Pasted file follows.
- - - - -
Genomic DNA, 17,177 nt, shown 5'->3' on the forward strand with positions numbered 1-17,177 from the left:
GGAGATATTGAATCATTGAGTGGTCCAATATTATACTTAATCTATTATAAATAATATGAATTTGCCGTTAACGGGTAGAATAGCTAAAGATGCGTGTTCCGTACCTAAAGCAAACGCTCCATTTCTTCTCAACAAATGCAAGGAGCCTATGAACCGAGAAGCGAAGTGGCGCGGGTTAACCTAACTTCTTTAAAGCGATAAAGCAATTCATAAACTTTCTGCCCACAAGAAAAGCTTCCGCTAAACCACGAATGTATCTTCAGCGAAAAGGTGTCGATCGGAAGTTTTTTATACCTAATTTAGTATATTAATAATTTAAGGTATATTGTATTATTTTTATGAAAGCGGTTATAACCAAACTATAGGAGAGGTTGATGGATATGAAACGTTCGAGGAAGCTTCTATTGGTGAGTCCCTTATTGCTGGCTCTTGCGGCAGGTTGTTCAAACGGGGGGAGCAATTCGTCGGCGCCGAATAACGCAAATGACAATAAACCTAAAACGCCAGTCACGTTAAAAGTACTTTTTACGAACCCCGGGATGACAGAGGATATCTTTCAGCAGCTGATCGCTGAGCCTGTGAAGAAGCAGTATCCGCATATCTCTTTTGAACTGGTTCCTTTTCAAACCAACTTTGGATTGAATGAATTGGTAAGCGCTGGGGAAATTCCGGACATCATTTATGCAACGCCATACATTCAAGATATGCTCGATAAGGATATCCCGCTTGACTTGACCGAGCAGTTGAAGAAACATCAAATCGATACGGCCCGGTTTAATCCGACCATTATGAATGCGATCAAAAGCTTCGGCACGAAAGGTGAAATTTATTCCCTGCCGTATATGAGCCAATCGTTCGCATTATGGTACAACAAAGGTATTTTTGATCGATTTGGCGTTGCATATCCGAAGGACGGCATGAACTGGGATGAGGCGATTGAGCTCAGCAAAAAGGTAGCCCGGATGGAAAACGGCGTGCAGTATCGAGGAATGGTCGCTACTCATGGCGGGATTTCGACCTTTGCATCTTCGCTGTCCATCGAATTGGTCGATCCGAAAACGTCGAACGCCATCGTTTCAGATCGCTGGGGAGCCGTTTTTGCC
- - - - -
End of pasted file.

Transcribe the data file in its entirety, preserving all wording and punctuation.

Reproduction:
Genomic DNA, 17,177 nt, shown 5'->3' on the forward strand with positions numbered 1-17,177 from the left:
GGAGATATTGAATCATTGAGTGGTCCAATATTATACTTAATCTATTATAAATAATATGAATTTGCCGTTAACGGGTAGAATAGCTAAAGATGCGTGTTCCGTACCTAAAGCAAACGCTCCATTTCTTCTCAACAAATGCAAGGAGCCTATGAACCGAGAAGCGAAGTGGCGCGGGTTAACCTAACTTCTTTAAAGCGATAAAGCAATTCATAAACTTTCTGCCCACAAGAAAAGCTTCCGCTAAACCACGAATGTATCTTCAGCGAAAAGGTGTCGATCGGAAGTTTTTTATACCTAATTTAGTATATTAATAATTTAAGGTATATTGTATTATTTTTATGAAAGCGGTTATAACCAAACTATAGGAGAGGTTGATGGATATGAAACGTTCGAGGAAGCTTCTATTGGTGAGTCCCTTATTGCTGGCTCTTGCGGCAGGTTGTTCAAACGGGGGGAGCAATTCGTCGGCGCCGAATAACGCAAATGACAATAAACCTAAAACGCCAGTCACGTTAAAAGTACTTTTTACGAACCCCGGGATGACAGAGGATATCTTTCAGCAGCTGATCGCTGAGCCTGTGAAGAAGCAGTATCCGCATATCTCTTTTGAACTGGTTCCTTTTCAAACCAACTTTGGATTGAATGAATTGGTAAGCGCTGGGGAAATTCCGGACATCATTTATGCAACGCCATACATTCAAGATATGCTCGATAAGGATATCCCGCTTGACTTGACCGAGCAGTTGAAGAAACATCAAATCGATACGGCCCGGTTTAATCCGACCATTATGAATGCGATCAAAAGCTTCGGCACGAAAGGTGAAATTTATTCCCTGCCGTATATGAGCCAATCGTTCGCATTATGGTACAACAAAGGTATTTTTGATCGATTTGGCGTTGCATATCCGAAGGACGGCATGAACTGGGATGAGGCGATTGAGCTCAGCAAAAAGGTAGCCCGGATGGAAAACGGCGTGCAGTATCGAGGAATGGTCGCTACTCATGGCGGGATTTCGACCTTTGCATCTTCGCTGTCCATCGAATTGGTCGATCCGAAAACGTCGAACGCCATCGTTTCAGATCGCTGGGGAGCCGTTTTTGCC